Steve Harley dies at 73

Steve Harley has died aged 73.

The news was confirmed by his family in a statement, who said: “We are devastated to announce that our wonderful husband and father has passed away peacefully at home, with his family by his side.”

Harley, who had been receiving cancer treatment, had cancelled a run of shows last year, writing on his website that it was a “heartbreaking” decision.


“It’s tiresome, and tiring. But the fight is on… And thankfully the cursed intruder is not affecting the voice. I sing and play most evenings.”


His family said Harley had “passed away peacefully at home”, adding: “We know he will be desperately missed by people all over the world.”


“Whoever you know him as, his heart exuded only core elements. Passion, kindness, generosity. And much more, in abundance,” his wife Dorothy and children Kerr and Greta wrote in a statement.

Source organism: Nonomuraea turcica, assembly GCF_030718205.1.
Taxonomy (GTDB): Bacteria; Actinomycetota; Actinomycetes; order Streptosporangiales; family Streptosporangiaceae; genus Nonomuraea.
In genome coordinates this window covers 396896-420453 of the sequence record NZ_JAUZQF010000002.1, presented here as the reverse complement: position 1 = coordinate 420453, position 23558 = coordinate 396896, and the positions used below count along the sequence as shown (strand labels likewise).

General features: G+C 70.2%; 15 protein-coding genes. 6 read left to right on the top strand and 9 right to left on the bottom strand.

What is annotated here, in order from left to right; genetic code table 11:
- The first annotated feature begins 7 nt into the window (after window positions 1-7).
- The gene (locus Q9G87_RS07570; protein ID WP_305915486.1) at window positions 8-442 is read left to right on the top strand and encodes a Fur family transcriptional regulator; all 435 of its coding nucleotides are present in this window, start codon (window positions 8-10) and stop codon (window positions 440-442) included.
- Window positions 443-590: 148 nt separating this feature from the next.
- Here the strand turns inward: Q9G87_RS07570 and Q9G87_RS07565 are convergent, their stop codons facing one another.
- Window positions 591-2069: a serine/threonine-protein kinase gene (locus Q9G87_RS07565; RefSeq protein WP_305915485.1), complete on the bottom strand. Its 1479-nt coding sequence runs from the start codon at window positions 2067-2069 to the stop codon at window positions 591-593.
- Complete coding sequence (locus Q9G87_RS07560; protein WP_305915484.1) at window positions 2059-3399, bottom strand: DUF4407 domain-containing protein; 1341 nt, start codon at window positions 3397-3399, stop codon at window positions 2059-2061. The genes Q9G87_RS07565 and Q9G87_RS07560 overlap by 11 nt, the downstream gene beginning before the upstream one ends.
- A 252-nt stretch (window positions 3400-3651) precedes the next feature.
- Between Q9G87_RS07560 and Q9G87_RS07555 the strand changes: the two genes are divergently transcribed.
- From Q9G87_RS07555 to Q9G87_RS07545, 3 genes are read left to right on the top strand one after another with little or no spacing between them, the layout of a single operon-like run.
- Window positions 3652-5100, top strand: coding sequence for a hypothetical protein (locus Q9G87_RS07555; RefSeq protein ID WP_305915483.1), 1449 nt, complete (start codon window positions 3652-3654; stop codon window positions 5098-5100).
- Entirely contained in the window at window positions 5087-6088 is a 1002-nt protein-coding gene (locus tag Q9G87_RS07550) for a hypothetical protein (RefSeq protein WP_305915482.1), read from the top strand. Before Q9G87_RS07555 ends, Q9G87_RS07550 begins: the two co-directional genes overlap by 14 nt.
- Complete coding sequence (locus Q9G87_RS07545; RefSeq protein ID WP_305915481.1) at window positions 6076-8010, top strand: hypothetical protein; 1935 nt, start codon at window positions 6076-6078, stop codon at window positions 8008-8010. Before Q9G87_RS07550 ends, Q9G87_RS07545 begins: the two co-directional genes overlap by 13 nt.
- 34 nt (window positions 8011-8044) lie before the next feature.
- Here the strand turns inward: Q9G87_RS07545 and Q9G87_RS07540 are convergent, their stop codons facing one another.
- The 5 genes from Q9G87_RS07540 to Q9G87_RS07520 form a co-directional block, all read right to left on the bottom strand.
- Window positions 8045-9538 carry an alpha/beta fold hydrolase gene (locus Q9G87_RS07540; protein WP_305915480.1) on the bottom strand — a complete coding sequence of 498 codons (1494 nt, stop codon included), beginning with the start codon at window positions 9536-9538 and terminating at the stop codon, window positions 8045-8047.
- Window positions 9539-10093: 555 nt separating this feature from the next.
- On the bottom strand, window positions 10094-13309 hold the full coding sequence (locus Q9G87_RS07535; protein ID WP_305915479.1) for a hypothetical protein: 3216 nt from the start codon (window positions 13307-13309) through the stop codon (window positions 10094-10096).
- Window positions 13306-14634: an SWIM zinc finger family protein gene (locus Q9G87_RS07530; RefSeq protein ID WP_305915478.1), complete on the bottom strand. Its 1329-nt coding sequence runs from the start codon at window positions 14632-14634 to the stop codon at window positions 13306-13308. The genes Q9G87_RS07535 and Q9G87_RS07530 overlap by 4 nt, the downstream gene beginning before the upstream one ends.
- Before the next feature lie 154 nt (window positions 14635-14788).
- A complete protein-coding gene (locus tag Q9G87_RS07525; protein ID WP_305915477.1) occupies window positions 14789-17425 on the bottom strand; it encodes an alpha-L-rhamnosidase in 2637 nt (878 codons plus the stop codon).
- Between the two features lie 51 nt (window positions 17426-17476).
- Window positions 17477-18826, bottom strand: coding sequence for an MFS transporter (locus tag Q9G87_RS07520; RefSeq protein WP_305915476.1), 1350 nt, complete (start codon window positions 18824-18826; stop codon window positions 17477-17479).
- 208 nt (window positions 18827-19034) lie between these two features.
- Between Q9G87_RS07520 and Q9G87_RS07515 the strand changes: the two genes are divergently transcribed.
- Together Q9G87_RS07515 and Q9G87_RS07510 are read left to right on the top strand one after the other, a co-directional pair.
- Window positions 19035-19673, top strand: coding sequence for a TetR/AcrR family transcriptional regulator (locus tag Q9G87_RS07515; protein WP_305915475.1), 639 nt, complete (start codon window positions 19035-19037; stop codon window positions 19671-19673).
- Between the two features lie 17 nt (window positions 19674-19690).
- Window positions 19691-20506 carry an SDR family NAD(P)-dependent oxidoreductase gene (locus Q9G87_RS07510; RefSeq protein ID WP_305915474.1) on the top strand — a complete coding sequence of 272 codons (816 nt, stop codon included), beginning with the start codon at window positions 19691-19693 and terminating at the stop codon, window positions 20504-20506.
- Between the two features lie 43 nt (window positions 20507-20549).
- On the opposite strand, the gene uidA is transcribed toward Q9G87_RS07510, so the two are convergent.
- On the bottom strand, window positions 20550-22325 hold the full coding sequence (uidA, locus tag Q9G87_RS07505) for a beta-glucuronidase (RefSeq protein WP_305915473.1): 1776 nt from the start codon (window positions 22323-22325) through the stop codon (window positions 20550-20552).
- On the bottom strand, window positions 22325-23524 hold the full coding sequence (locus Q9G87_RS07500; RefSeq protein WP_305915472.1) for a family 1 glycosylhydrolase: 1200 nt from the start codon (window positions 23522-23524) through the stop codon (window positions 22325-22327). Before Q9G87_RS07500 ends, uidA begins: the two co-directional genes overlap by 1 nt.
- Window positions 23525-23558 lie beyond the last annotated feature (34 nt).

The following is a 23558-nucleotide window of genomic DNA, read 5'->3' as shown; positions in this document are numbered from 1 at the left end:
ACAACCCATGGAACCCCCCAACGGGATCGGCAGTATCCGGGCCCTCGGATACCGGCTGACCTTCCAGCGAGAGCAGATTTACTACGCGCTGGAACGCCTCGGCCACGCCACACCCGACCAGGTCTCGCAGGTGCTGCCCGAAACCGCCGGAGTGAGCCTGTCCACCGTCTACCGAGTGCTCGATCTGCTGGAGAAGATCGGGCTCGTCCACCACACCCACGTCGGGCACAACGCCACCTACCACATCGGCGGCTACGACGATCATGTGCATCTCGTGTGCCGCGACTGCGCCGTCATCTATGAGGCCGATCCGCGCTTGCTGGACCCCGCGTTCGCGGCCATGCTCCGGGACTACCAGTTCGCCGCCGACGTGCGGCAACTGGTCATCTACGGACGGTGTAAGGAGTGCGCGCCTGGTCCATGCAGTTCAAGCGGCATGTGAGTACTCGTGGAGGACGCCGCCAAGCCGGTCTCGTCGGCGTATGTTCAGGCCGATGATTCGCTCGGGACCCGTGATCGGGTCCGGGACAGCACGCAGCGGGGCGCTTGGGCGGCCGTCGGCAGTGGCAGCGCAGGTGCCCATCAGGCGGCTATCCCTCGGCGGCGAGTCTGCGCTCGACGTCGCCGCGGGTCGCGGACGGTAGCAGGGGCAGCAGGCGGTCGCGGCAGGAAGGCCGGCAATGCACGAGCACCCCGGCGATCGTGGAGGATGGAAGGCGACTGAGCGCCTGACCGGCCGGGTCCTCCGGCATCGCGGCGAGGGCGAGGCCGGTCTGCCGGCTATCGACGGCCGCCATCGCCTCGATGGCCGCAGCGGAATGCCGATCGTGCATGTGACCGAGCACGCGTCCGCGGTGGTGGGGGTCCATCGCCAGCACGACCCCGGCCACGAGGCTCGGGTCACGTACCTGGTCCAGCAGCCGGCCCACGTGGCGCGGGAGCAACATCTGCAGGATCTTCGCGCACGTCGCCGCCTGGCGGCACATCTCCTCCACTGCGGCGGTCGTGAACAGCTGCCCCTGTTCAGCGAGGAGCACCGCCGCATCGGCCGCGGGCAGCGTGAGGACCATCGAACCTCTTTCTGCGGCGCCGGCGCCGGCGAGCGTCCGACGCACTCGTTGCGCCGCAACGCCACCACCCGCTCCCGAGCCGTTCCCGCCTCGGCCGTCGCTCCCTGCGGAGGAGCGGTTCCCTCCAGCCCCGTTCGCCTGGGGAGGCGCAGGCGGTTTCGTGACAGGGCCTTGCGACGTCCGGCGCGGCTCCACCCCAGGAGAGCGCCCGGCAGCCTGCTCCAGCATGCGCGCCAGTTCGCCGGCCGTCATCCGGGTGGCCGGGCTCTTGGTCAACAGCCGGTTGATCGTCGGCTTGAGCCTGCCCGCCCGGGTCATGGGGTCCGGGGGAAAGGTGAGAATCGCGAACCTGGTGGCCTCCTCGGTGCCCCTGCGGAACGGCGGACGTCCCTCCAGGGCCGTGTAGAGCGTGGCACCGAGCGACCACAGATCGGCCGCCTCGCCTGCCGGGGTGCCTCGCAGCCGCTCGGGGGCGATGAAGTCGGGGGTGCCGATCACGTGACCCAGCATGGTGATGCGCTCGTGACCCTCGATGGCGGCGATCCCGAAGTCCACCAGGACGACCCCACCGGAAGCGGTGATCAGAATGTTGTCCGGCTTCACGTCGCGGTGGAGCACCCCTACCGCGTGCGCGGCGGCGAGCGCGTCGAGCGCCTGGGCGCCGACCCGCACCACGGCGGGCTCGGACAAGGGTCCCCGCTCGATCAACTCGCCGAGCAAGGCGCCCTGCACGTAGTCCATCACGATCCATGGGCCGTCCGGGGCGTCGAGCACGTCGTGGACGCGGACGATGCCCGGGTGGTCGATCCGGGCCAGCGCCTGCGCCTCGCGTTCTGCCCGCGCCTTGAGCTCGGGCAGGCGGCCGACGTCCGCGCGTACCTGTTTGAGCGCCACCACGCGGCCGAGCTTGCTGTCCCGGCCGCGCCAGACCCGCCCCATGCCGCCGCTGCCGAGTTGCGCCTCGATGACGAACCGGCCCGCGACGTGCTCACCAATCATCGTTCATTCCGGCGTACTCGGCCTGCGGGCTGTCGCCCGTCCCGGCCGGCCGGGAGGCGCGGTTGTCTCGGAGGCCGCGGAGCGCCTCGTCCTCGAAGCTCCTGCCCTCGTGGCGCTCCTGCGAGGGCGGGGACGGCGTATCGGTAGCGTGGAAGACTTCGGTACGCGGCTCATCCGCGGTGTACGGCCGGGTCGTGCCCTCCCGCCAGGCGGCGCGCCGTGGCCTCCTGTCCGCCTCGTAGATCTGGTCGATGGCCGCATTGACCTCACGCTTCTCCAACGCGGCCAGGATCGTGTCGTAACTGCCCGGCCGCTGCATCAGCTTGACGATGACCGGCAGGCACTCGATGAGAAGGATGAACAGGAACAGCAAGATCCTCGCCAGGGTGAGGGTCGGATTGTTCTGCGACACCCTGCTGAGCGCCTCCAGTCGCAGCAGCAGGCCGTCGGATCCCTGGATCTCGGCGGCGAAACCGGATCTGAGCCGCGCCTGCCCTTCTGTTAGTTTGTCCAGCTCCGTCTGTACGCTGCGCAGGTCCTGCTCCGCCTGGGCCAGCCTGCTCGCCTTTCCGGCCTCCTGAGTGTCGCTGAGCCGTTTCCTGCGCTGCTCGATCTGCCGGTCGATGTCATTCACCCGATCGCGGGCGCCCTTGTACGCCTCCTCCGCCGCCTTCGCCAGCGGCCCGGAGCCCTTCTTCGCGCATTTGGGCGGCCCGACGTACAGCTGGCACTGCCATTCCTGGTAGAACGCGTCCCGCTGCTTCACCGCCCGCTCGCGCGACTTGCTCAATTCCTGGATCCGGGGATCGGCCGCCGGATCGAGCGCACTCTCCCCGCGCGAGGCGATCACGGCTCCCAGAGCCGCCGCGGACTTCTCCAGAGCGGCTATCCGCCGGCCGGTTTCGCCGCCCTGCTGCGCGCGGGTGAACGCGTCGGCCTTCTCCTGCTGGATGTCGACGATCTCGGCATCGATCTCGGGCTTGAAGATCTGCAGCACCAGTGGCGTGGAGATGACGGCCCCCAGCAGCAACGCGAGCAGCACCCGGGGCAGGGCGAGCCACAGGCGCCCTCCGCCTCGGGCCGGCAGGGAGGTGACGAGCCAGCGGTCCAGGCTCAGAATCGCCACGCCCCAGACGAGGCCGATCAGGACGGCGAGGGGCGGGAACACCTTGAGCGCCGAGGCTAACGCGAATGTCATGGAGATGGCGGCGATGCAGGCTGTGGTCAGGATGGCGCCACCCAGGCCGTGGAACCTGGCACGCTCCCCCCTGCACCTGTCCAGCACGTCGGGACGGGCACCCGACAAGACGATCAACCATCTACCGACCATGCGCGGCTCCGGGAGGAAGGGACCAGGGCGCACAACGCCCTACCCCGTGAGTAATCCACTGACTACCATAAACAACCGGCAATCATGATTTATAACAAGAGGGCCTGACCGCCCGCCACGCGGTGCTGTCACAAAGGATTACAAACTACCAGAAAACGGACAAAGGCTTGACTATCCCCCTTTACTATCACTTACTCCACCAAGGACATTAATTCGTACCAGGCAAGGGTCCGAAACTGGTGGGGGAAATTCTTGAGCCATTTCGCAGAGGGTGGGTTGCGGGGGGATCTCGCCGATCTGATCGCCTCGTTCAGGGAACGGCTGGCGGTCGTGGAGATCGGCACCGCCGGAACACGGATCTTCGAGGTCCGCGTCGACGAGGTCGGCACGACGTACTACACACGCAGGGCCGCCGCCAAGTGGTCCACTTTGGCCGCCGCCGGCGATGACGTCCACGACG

“The birdsong from his woodland that he loved so much was singing for him. His home has been filled with the sounds and laughter of his four grandchildren.”

Born Stephen Nice in south London in 1951, he worked as a journalist on the regional newspapers during the early 1970s.

He formed Cockney Rebel in 1972 with Jean-Paul Crocker, Stuart Elliott, Paul Jeffreys and Milton Reame-James. Their debut album The Human Menagerie was followed by two hit singles, “Judy Teen” and “Mr. Soft”, but the band split.

Harley reformed the band with a new line-up, including Elliott, Jim Cregan, Duncan Mackay and George Ford, and renamed them Steve Harley & Cockney Rebel.

Their first single “Make Me Smile (Come Up and See Me)“, was a UK Number One in 1975; it was followed by their Best Years of Our Lives album that same year.

The band enjoyed one final Top 10 hit – a cover of The Beatles’ “Here Comes the Sun” – before Harley set off on a solo career, including two albums in the late 1970s,Hobo With A Grin and The Candidate.

During the ’80s, he had a Top 10 duet with Sarah Brightman on the title song of Andrew Lloyd Webber’s “The Phantom Of The Opera“.

He continued as a solo artist and also with a revived line-up of Steve Harley & Cockney Rebel. Harley also presented the BBC Radio 2 show Sounds Of The 70s from 1999 to 2008.